Please, Paul . . . talk about this instead . . .
First thing’s first: I wouldn’t keep writing about this if the Beatles didn’t mean more to me than any other musical figures—maybe all of them combined. But . . . jeez.
Friend Gossamer (find him here) sent along this article, in which Paul McCartney claims he was the “political Beatle” all along—not, of course, John Lennon. Now: it was only a handful of weeks ago that I bemoaned McCartney’s continuing efforts to alter the course of perceived history. My point being, I find it sad and unworthy of a great artist to be spending his twilight years trying to reverse the verdict achieved by his martyred rival.
But I’m not here today to pile on about that. Something else struck me about this article. It’s not that Sir Paul wants to be known as the “political Beatle” . . . it’s that he still wants to be known primarily as a “Beatle.”
I understand that his historical legacy will rest almost entirely on his career as a Beatle, but . . . come on, Paul. You haven’t been an anything Beatle in almost 40 years.
It calls to mind the ex-military man who insists on being referred to as “Colonel” even as he putters around the golf course.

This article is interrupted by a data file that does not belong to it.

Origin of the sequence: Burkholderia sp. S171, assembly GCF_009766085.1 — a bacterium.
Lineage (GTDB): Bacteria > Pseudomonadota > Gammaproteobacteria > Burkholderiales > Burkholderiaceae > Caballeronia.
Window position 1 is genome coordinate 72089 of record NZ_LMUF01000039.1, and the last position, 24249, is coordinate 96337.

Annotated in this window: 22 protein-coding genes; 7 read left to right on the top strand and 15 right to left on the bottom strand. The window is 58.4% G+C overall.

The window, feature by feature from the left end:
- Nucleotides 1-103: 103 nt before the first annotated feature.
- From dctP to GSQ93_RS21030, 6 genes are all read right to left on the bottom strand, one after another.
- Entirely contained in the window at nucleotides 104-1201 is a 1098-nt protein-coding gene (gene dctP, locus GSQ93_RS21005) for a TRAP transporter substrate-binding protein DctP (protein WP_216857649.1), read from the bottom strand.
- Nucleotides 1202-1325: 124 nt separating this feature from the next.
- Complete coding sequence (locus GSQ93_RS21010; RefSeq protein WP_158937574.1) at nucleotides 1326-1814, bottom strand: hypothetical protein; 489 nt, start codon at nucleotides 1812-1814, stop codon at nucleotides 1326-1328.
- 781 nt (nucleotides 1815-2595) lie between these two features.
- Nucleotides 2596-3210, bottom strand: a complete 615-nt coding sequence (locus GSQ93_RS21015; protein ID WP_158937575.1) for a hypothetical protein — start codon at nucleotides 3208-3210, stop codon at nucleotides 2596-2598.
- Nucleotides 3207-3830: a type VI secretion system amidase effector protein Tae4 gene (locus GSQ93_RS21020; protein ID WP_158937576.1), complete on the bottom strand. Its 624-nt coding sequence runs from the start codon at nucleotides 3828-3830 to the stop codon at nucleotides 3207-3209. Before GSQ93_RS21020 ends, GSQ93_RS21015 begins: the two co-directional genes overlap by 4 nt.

Or the ex-athlete who, 20 years later, can’t talk about anything that has occurred in his life since his playing career ended.
Sir Paul just released an experimental album under his “Fireman” alter ego. But this is the article making the rounds in the international media.
He’s still making music, still experimenting. Truth is, he never stopped. But you wouldn’t know it from his most public pronouncements. And by dropping the word “Beatles” into seemingly every interview, he’s assuring that his current work will always be overshadowed.
Look, I know it would be anyway. I just find it odd that the creator himself isn’t saying, “You know what, I don’t want to talk about what happened in the 60s. Haven’t we said everything we need to say? It was a great time, but I’m still making music that excites me, and I’m privileged that my previous career put me in a position to do that.”
I’m not going to end this with some corny sign-off one-liner like “Please, Sir Paul—let it be.”
Screw it. Maybe I am.